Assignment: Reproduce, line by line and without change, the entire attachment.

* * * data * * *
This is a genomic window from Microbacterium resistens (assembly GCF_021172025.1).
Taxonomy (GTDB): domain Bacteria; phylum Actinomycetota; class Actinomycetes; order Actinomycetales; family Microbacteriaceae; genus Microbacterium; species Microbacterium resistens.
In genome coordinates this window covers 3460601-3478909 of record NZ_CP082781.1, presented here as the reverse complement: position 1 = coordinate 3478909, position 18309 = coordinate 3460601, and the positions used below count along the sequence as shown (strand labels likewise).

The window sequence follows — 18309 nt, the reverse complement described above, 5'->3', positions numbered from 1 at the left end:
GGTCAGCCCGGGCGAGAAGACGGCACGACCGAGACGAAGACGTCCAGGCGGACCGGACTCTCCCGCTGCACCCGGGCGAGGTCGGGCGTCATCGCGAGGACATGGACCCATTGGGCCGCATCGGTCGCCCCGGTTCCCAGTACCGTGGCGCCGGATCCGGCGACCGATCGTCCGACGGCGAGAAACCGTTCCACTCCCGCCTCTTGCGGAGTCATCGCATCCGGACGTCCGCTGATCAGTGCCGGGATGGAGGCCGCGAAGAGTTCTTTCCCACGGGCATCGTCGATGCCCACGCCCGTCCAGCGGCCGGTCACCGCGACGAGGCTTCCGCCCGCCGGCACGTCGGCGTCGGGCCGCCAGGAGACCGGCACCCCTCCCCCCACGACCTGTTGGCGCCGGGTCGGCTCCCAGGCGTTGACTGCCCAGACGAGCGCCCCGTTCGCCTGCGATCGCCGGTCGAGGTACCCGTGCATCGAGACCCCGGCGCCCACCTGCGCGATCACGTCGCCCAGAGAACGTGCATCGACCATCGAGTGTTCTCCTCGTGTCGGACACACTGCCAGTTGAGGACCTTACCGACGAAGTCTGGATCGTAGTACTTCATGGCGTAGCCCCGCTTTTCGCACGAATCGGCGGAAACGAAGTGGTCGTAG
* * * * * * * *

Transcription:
This is a genomic window from Microbacterium resistens (assembly GCF_021172025.1).
Taxonomy (GTDB): domain Bacteria; phylum Actinomycetota; class Actinomycetes; order Actinomycetales; family Microbacteriaceae; genus Microbacterium; species Microbacterium resistens.
In genome coordinates this window covers 3460601-3478909 of record NZ_CP082781.1, presented here as the reverse complement: position 1 = coordinate 3478909, position 18309 = coordinate 3460601, and the positions used below count along the sequence as shown (strand labels likewise).

The window sequence follows — 18309 nt, the reverse complement described above, 5'->3', positions numbered from 1 at the left end:
GGTCAGCCCGGGCGAGAAGACGGCACGACCGAGACGAAGACGTCCAGGCGGACCGGACTCTCCCGCTGCACCCGGGCGAGGTCGGGCGTCATCGCGAGGACATGGACCCATTGGGCCGCATCGGTCGCCCCGGTTCCCAGTACCGTGGCGCCGGATCCGGCGACCGATCGTCCGACGGCGAGAAACCGTTCCACTCCCGCCTCTTGCGGAGTCATCGCATCCGGACGTCCGCTGATCAGTGCCGGGATGGAGGCCGCGAAGAGTTCTTTCCCACGGGCATCGTCGATGCCCACGCCCGTCCAGCGGCCGGTCACCGCGACGAGGCTTCCGCCCGCCGGCACGTCGGCGTCGGGCCGCCAGGAGACCGGCACCCCTCCCCCCACGACCTGTTGGCGCCGGGTCGGCTCCCAGGCGTTGACTGCCCAGACGAGCGCCCCGTTCGCCTGCGATCGCCGGTCGAGGTACCCGTGCATCGAGACCCCGGCGCCCACCTGCGCGATCACGTCGCCCAGAGAACGTGCATCGACCATCGAGTGTTCTCCTCGTGTCGGACACACTGCCAGTTGAGGACCTTACCGACGAAGTCTGGATCGTAGTACTTCATGGCGTAGCCCCGCTTTTCGCACGAATCGGCGGAAACGAAGTGGTCGTAG